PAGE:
This odyssey has since been turned into a TV documentary and drama series detailing how the suffering crew was squeezed into a leaky cabin eating crackers and sardines and pooping in plastic bags. For some reason, narco-subs don’t have toilets.

Caramba! You’re sitting on US$100 million of cocaine, and you can’t take a proper dump?

It seems that way. Narco-subs vary in design from mechanical marvels to flimsy fiberglass go-fasts. Some have sophisticated equipment such as radios, radar, and geo-tracking. But all seem to lack basic plumbing.

Perhaps this is because most of these craft are designed for one-time use: they deliver their cargo to waiting boats close to the destination country and are then scuttled in deep water. Such is the profit from cocaine that a million-dollar craft is dispensable. But no baño.

Sounds uncomfortable. I can’t imagine any cartel kingpin behind the wheel…

Probably not. The fiberglass LPVs are constructed in remote jungle locations often on rivers in mangrove swamps on Colombia’s Pacific Coast, and then floated out to sea at night to be loaded with cargo. 

Crew are local fishermen paid up to US$50,000 to navigate up to countries in Central America from where the cocaine can be more easily moved overland. The crew sometimes open valves to sink the boat if stopped by any navy or coast guard boats, hence destroying the evidence.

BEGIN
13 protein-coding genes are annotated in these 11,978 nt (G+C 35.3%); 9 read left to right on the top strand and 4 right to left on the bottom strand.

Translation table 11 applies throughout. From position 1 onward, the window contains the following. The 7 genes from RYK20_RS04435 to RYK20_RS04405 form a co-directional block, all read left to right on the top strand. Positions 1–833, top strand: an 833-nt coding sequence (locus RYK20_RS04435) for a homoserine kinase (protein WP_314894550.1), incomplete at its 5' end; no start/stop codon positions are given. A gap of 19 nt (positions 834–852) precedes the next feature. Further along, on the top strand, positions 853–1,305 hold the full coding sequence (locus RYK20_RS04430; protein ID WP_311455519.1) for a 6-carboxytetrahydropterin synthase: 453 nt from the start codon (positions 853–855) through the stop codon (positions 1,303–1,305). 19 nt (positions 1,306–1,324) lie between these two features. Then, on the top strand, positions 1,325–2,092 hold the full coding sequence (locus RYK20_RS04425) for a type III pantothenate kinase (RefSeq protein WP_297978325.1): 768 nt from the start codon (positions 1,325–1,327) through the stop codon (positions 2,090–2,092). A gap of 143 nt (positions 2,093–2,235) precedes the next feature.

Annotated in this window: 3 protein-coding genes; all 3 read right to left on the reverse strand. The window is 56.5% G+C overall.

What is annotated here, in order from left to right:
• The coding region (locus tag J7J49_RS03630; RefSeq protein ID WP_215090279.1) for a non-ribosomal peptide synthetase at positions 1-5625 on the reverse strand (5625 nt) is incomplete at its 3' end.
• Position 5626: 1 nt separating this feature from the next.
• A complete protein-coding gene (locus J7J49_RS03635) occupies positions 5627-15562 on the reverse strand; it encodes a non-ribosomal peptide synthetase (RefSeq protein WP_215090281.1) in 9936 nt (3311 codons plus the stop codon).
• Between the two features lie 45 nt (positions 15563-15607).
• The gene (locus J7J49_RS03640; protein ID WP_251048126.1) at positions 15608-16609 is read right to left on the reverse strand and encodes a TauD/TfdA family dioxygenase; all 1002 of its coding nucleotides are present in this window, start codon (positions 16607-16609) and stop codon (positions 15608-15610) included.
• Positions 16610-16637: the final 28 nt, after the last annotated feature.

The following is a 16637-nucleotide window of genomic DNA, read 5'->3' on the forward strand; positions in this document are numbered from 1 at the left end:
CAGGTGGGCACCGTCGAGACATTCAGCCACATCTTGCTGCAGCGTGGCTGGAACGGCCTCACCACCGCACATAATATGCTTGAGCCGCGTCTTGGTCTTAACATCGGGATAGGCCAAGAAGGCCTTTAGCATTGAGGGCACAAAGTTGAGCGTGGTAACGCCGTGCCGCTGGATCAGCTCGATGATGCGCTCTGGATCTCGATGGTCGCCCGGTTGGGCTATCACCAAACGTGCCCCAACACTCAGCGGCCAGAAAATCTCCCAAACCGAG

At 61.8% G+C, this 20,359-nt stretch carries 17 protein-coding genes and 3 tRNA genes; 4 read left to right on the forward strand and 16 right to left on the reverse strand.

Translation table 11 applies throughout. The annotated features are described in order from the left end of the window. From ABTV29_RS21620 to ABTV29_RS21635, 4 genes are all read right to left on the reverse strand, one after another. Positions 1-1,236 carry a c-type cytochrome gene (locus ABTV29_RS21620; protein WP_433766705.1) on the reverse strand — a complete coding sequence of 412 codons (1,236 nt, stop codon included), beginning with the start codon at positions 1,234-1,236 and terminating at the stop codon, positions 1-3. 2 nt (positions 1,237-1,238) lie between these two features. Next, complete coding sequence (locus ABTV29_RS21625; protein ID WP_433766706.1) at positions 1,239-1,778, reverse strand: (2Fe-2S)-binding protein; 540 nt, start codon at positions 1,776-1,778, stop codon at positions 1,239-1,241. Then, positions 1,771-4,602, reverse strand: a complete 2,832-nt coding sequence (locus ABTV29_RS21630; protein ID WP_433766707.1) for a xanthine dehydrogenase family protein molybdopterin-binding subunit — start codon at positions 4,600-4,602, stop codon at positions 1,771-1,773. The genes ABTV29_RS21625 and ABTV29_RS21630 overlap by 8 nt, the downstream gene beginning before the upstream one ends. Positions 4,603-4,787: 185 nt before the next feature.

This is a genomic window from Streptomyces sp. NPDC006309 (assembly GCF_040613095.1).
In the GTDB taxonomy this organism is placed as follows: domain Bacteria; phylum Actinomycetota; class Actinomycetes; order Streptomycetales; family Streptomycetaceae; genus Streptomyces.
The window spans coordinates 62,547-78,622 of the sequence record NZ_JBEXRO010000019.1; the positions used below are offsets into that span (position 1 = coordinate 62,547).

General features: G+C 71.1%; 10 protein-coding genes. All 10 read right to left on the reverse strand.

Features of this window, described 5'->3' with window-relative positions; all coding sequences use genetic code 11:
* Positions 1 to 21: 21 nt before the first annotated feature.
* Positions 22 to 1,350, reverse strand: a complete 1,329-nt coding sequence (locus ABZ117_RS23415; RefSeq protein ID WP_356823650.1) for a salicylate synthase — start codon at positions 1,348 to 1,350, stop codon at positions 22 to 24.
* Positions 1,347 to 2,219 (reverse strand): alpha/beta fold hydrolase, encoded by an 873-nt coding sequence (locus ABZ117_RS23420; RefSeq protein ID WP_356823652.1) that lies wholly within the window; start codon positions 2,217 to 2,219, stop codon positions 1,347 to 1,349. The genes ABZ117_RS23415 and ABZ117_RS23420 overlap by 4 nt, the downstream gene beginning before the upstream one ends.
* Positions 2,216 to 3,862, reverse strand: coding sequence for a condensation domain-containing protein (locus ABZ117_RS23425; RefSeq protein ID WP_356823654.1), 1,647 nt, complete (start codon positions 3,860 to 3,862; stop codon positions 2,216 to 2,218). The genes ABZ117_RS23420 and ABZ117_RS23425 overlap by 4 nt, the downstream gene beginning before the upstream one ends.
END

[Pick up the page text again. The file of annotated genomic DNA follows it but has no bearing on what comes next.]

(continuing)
But then the captured narco-marineros are shackled in the holds of US Coast Guard ships – so-called ´Floating Guantanamos´ – sometimes for weeks since these ships spend months in the open ocean before returning to US jurisdiction.

It could be worse: the LPV captured this week off Colombia had two dead crew and two more very sick, it seems they had become overcome by fuel fumes below decks. And because these voyages are never registered, no-one knows for sure how narco-subs sink and how many crew die.

If there’s no room for a toilet, then even less chance of a liferaft. Perhaps for this reason local seamen call them ataúdes marinos; marine coffins.

Black Tide: the fictionalized account of the Che voyage on Amazon Prime.

Are many narco-subs captured? And how many deliver the goods?

Despite dramatic footage showing narco-subs captured in the open ocean, most voyages go  undetected. In Colombia, in 2009 an estimated 70 LPV boats were being constructed each year, according to the New York Times, with 14% being intercepted or caught during construction.